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Manila calls for construction freeze in South China Sea

MANILA — The Philippines yesterday said China’s “expansion agenda” in the disputed waters of the South China Sea threatened security and stability in the region, calling on all claimant states to halt construction activities that might raise tensions.

MANILA — The Philippines yesterday said China’s “expansion agenda” in the disputed waters of the South China Sea threatened security and stability in the region, calling on all claimant states to halt construction activities that might raise tensions.

Philippine Foreign Affairs Secretary Albert del Rosario said he supported the proposal of Mr Daniel Russel, United States Assistant Secretary of State for East Asia, for China and South-east Asian states to get together for dialogue.

“I think we would use the international community to step up and say we need to manage the tensions in the South China Sea before they get out of hand,’’ Mr Del Rosario said.

He said he would propose the Association of South-east Asian Nations (ASEAN) call for such a moratorium.

“Let’s call for a moratorium in terms of activities that escalate tension,” Mr Del Rosario told ANC Television yesterday. “Now, let’s do that while we work on an expeditious conclusion of the Code of Conduct and effective implementation.”

The Foreign Affairs Secretary said China and other claimant states have been rushing construction activities in the respective claimed territories for expansion reasons, citing works in Fiery Cross Reef, Johnson South Reef, Gaven Reef and Cuarteron Reef.

“They’re accelerating their expansion agenda for the following reasons ... one is they want to do this before the conclusion of the Code of Conduct. They’re also trying to do this very quickly in anticipation of the handing down of the tribunal award.”

South-east Asian states have been pressing China to conclude a Code of Conduct — a set of rules governing naval actions — for the South China Sea.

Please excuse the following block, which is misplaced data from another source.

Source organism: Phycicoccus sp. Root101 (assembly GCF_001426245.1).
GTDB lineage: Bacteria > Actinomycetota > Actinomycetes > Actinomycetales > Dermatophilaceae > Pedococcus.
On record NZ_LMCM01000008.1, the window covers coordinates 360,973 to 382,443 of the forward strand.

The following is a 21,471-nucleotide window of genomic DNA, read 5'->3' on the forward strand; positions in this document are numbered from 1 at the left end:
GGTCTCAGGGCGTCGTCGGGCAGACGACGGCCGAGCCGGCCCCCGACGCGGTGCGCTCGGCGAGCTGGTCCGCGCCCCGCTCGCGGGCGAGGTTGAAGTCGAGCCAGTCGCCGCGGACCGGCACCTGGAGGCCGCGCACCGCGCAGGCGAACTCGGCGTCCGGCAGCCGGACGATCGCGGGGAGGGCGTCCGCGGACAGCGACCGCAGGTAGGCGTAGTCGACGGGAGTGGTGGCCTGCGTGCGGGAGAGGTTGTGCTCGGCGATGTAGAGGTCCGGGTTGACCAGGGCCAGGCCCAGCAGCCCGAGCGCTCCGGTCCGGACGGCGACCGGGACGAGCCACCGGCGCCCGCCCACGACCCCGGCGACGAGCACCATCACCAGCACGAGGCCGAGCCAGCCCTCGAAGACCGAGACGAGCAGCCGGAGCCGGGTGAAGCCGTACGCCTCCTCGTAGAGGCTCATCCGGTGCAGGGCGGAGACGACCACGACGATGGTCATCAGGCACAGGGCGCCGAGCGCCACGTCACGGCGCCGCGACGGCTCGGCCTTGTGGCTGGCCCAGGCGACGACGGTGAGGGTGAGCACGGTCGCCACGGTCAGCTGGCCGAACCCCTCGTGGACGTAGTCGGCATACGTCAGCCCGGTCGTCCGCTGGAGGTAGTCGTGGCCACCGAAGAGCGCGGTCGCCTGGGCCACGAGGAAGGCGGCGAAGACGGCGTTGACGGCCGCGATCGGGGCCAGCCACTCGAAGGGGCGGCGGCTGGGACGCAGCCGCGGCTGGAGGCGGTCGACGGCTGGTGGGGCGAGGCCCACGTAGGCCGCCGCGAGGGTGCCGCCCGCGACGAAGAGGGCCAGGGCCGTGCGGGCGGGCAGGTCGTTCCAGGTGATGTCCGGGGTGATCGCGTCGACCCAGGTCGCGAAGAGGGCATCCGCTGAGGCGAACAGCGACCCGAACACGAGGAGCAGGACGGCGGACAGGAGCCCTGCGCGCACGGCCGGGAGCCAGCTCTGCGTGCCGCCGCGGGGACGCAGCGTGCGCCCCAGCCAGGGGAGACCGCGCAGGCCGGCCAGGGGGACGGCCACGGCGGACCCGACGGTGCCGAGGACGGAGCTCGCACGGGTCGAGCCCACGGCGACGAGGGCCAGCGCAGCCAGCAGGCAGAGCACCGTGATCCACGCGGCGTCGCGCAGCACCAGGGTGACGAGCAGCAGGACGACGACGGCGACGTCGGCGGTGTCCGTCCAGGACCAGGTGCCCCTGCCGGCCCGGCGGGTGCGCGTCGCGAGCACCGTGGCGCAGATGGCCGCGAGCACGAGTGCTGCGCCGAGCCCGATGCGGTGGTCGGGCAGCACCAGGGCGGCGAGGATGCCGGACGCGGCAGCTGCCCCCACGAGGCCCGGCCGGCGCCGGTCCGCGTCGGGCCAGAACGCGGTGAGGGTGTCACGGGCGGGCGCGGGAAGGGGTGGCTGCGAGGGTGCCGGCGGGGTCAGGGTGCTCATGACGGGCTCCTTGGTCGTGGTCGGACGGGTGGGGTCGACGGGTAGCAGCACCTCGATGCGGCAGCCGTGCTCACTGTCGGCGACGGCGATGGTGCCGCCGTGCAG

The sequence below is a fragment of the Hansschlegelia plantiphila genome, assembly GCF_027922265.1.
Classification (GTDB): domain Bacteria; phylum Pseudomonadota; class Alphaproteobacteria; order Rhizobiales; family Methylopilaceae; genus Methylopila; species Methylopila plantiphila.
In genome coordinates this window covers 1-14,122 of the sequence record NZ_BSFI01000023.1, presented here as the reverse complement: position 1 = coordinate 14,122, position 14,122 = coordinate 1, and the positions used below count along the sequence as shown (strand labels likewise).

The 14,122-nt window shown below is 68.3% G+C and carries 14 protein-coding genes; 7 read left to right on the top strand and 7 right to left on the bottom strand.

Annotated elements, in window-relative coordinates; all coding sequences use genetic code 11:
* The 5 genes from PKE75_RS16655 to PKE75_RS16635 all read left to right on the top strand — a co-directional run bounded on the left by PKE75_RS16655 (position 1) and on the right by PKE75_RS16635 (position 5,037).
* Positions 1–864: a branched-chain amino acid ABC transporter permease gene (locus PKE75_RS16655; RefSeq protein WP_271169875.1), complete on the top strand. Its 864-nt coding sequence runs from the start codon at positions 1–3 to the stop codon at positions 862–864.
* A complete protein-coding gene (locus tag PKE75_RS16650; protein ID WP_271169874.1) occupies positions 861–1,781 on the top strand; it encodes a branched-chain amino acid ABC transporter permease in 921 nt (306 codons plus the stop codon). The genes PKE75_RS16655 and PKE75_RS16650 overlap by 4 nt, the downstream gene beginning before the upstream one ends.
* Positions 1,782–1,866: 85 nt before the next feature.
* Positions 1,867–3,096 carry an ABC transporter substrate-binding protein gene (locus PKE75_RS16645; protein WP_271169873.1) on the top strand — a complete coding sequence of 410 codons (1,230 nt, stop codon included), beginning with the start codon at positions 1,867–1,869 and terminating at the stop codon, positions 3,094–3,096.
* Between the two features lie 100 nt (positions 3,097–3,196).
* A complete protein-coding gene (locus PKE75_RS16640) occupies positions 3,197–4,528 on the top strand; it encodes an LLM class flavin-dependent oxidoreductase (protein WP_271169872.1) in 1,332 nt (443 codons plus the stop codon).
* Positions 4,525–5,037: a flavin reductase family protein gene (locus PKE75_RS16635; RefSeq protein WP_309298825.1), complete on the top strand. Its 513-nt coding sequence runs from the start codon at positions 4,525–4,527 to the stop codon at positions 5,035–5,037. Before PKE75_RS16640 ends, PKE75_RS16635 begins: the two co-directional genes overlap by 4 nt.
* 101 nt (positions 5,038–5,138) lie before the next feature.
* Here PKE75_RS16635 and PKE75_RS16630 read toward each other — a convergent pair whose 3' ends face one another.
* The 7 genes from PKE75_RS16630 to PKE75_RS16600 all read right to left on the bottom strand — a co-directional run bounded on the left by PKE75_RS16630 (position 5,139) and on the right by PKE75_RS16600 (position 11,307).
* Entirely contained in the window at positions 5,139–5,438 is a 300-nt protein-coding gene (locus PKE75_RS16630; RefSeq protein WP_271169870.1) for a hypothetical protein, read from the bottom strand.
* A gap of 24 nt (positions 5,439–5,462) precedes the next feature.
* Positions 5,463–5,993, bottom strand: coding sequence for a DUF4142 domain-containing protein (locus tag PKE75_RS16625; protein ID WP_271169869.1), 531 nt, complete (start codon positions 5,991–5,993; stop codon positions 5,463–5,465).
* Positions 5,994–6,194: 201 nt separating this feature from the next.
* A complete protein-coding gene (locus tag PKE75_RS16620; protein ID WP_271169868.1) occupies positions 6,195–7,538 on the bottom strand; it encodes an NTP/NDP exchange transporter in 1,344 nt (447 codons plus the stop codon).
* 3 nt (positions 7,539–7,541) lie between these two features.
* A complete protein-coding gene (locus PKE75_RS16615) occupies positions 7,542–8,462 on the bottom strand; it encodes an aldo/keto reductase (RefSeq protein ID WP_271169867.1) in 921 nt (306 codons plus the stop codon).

Last year, the Philippines filed a case at the Permanent Court of Arbitration in The Hague to clarify its rights to explore and exploit resources under the UN Convention of the Law of the Sea. China has refused to participate in the case.

Ms Hua Chunying, Chinese Foreign Ministry spokeswoman, said China had a right to do what it wanted on its islands in the South China Sea as they were Chinese territory.

She also criticised the Philippines for what she called Manila’s illegal occupation of some of the islands and construction work there.

“On the one hand, the Philippines keeps making further provocative moves and on the other hand, makes thoughtless remarks about China’s appropriate moves within the scope of our sovereignty,” she told a daily news briefing. “This is totally unreasonable.”

The Chinese official also said Beijing was committed to resolving issues with countries on a bilateral basis and that island disputes between China and the Philippines were not an issue for ASEAN.

China claims 90 per cent of the South China Sea, believed to have huge oil and gas deposits and is rich in fishery resources.

Brunei, Malaysia, the Philippines, Vietnam and Taiwan also have claims over the sea, where about US$5 trillion (S$6.25 trillion) of ship-borne trade passes every year.

Mr Del Rosario said Chinese construction in the Spratlys in the South China Sea was an attempt to alter the character of the features, converting reefs into islands to be able to increase maritime entitlements.

China and Vietnam are also involved in an increasingly bitter spat over the operations of a Chinese oil rig in another part of the South China Sea, around the Paracel Islands.

On Saturday, China began building a school on the largest island in the Paracel chain to serve the children of military personnel and others, two years after it established a city there to administer the South China Sea area it claims.

Agencies

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